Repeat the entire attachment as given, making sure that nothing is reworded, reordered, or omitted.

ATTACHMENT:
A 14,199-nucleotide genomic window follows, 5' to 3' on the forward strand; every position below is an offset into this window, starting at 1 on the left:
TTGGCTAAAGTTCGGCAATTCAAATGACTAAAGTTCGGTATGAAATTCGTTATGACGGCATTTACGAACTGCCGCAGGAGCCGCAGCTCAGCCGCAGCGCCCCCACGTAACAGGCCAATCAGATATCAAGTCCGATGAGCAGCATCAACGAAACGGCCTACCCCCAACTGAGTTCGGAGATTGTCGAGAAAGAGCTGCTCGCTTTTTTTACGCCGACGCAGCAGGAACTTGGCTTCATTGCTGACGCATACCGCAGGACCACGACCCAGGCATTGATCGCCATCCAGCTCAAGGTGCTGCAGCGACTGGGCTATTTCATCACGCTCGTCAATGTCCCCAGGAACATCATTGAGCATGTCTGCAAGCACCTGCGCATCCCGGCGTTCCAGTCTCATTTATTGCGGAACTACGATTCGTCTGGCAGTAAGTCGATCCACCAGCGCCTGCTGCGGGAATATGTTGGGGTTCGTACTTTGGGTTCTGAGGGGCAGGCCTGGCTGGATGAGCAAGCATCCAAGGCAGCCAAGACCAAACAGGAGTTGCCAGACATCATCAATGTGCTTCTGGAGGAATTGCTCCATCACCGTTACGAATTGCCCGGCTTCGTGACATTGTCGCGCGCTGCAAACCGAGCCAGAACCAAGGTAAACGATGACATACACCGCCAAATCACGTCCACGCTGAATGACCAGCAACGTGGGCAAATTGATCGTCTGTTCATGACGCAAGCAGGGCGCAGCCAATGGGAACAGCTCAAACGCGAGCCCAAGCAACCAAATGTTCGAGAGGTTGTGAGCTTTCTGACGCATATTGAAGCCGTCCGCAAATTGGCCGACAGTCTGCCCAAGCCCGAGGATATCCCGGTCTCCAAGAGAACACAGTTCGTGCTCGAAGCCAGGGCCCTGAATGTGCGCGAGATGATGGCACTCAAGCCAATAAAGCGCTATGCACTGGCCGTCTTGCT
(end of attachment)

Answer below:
A 14,199-nucleotide genomic window follows, 5' to 3' on the forward strand; every position below is an offset into this window, starting at 1 on the left:
TTGGCTAAAGTTCGGCAATTCAAATGACTAAAGTTCGGTATGAAATTCGTTATGACGGCATTTACGAACTGCCGCAGGAGCCGCAGCTCAGCCGCAGCGCCCCCACGTAACAGGCCAATCAGATATCAAGTCCGATGAGCAGCATCAACGAAACGGCCTACCCCCAACTGAGTTCGGAGATTGTCGAGAAAGAGCTGCTCGCTTTTTTTACGCCGACGCAGCAGGAACTTGGCTTCATTGCTGACGCATACCGCAGGACCACGACCCAGGCATTGATCGCCATCCAGCTCAAGGTGCTGCAGCGACTGGGCTATTTCATCACGCTCGTCAATGTCCCCAGGAACATCATTGAGCATGTCTGCAAGCACCTGCGCATCCCGGCGTTCCAGTCTCATTTATTGCGGAACTACGATTCGTCTGGCAGTAAGTCGATCCACCAGCGCCTGCTGCGGGAATATGTTGGGGTTCGTACTTTGGGTTCTGAGGGGCAGGCCTGGCTGGATGAGCAAGCATCCAAGGCAGCCAAGACCAAACAGGAGTTGCCAGACATCATCAATGTGCTTCTGGAGGAATTGCTCCATCACCGTTACGAATTGCCCGGCTTCGTGACATTGTCGCGCGCTGCAAACCGAGCCAGAACCAAGGTAAACGATGACATACACCGCCAAATCACGTCCACGCTGAATGACCAGCAACGTGGGCAAATTGATCGTCTGTTCATGACGCAAGCAGGGCGCAGCCAATGGGAACAGCTCAAACGCGAGCCCAAGCAACCAAATGTTCGAGAGGTTGTGAGCTTTCTGACGCATATTGAAGCCGTCCGCAAATTGGCCGACAGTCTGCCCAAGCCCGAGGATATCCCGGTCTCCAAGAGAACACAGTTCGTGCTCGAAGCCAGGGCCCTGAATGTGCGCGAGATGATGGCACTCAAGCCAATAAAGCGCTATGCACTGGCCGTCTTGCT